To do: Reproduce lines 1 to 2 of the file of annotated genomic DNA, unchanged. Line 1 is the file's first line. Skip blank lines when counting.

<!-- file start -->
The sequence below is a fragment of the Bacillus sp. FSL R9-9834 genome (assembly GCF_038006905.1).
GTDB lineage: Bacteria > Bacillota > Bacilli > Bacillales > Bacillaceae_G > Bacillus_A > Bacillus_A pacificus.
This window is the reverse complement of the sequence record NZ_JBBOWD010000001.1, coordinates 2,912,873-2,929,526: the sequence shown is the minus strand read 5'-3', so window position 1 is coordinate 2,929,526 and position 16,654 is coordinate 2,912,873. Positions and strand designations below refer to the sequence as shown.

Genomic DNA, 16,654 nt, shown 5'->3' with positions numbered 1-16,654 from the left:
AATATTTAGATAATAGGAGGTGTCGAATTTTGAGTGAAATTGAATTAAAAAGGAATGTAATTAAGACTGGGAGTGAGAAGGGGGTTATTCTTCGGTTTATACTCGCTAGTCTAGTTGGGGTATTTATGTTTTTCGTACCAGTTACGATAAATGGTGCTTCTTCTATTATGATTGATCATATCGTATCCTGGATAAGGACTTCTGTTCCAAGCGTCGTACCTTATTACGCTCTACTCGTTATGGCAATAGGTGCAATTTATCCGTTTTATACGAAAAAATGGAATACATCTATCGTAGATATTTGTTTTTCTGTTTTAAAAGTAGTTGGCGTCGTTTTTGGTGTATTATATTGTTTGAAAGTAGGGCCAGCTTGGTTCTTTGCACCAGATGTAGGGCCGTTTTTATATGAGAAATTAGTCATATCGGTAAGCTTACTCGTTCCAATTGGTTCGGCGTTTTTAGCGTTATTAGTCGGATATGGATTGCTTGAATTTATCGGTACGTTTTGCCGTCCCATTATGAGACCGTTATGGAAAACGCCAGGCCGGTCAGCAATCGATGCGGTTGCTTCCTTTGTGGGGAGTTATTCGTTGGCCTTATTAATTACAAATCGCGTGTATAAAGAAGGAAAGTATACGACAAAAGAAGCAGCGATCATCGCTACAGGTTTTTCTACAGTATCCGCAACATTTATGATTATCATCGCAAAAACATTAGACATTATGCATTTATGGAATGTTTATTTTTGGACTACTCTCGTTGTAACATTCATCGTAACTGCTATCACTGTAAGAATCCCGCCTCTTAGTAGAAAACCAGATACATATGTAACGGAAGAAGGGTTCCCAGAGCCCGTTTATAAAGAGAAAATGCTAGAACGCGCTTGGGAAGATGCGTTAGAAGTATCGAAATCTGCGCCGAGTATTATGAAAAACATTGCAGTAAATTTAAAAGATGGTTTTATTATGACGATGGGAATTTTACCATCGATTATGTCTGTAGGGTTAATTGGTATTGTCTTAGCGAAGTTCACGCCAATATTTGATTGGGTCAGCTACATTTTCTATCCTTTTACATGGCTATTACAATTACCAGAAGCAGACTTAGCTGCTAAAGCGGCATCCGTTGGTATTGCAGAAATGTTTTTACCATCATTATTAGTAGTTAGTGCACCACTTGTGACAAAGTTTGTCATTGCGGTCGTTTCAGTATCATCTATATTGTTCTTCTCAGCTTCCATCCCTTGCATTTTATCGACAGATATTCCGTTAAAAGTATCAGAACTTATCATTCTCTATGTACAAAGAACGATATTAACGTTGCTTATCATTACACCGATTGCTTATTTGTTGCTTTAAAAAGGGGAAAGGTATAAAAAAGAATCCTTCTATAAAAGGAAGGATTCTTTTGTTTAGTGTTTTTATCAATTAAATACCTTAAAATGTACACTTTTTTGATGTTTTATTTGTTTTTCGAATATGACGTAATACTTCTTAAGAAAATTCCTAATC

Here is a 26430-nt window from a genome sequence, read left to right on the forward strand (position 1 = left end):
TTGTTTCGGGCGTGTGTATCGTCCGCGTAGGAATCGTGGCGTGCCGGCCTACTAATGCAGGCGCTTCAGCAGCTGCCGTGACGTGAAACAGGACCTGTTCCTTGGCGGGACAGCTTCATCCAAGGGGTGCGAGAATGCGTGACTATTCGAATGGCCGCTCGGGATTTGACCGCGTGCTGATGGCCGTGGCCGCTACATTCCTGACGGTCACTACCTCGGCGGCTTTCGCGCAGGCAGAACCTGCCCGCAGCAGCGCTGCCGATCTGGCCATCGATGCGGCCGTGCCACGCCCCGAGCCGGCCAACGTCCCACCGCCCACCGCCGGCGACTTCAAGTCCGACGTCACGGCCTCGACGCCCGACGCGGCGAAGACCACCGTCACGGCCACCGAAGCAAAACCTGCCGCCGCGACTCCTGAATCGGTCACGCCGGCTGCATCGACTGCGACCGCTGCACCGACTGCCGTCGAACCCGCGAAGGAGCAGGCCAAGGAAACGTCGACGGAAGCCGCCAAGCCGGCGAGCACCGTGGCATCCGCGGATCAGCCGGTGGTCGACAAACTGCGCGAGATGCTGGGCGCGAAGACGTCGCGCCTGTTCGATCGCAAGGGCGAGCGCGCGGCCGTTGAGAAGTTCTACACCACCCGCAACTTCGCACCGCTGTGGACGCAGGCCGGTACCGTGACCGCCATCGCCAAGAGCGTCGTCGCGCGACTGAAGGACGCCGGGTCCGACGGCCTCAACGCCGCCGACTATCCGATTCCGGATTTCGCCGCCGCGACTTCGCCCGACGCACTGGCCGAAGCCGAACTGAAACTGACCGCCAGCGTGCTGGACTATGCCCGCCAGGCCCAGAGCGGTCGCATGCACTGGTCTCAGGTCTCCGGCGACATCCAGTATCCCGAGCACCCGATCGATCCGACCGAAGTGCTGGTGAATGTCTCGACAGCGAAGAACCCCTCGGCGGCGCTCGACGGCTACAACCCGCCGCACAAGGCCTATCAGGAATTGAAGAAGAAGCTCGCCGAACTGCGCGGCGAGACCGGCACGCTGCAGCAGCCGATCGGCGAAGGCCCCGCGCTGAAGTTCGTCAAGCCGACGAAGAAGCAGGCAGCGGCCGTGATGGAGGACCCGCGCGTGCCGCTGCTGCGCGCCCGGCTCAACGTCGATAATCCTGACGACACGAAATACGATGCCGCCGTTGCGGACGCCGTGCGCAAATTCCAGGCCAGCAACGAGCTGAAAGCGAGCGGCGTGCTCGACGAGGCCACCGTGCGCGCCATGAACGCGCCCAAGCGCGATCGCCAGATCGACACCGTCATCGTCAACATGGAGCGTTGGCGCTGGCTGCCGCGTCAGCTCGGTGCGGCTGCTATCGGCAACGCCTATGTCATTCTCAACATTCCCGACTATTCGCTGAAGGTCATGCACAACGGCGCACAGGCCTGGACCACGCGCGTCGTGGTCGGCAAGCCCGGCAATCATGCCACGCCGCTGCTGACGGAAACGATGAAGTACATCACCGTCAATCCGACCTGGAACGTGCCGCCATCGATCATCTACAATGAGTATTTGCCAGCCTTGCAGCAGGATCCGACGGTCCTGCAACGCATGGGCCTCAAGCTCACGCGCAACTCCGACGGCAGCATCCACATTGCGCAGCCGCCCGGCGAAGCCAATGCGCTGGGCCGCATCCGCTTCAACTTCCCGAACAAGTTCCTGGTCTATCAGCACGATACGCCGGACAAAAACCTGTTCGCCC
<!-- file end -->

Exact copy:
The sequence below is a fragment of the Bacillus sp. FSL R9-9834 genome (assembly GCF_038006905.1).
GTDB lineage: Bacteria > Bacillota > Bacilli > Bacillales > Bacillaceae_G > Bacillus_A > Bacillus_A pacificus.